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    Merlin the Wiz

    Been there done that twice on non-CD laptop computers! Change it Back to F: and it should work. The drive designation appears to be reserved in Windows XP for a CD drive. Even if your computer does not have a CD drive.

    Merlin

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    Cmd_Line_Dino

    I suspect your experience was a function of the laptop BIOS not Windows.

    I just plugged a USB disk into my Toshiba laptop (it has no CD or DVD) and the drive came up as
    It is Win 7 64bit not XP.

    Also on XP if you install a second internal disk drive it will come up as and the CD/DVD will be E:

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    0 Votes
    Slayer_

    Windows isn't very smart about this stuff. D could be reserved for disks or drives, but not removables.

    I have a repeating example, I have in my laptop, drive C, D, F and H. E is my CD drive. I have a mapped G drive. Whenever I plug in a new flash drive, it tries to give it the letter G, and then it doesn't show because G was used by the mapped drive. So I have to go into drive management and reassign the flash drive to another letter.
    http://trevorsarchives.homenet.org/temp/drives.jpg

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    0 Votes
    Cmd_Line_Dino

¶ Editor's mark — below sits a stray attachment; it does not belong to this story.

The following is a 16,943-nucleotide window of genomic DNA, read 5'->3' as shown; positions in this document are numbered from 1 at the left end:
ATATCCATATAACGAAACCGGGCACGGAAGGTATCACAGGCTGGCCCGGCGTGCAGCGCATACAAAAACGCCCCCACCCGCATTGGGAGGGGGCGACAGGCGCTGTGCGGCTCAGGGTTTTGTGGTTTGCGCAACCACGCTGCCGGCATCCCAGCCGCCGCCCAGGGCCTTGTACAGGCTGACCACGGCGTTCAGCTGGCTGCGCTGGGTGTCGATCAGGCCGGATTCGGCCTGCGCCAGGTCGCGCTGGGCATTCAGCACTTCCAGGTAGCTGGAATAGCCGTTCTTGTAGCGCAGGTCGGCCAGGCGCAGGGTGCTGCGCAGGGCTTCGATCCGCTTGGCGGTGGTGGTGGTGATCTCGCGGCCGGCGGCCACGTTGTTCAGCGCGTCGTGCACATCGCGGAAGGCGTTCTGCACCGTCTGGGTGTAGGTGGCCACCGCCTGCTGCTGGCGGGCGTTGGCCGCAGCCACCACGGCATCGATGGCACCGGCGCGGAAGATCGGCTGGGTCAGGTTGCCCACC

@Slayer_

    Your problem is unique to your hardware/software.
    I have never had the problem you describe.
    If a drive being connected cant get the letter assigned to it by diskmgmt.msc it just grabs some available letter.

    Years of use, XP now Win 7, my desktop mapping drives to 3 or 4 other desktops and 2 laptops.
    And on my desktop 2 eSATA drives, 4 or 5 USB drives.
    A USB chip reader coming and going. It creates 4 drive letters.
    Other USB drives and jump drives coming and going.

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    Who Am I Really

    only reserved drive letters are ones already in use

    you can't change the drive letter in disk management to one that is already in use

    on a system with no CD/DVD drive, card reader, or floppy drive that has windows installed on the default C:\
    you can assign A:\, B:\, or any letter from D:\ - Z:\ to any other partition / drive / mass storage device
    windows assigns the letters sequentially after C:\
    thus you generally won't encounter a USB drive getting A:\ or B:\
    but if you plug in 23 storage devices you will have used all the letters from D:\ -> Z:\,
    and then when you plug in number 24 you will get a drive letter assignment of either A:\ or B:\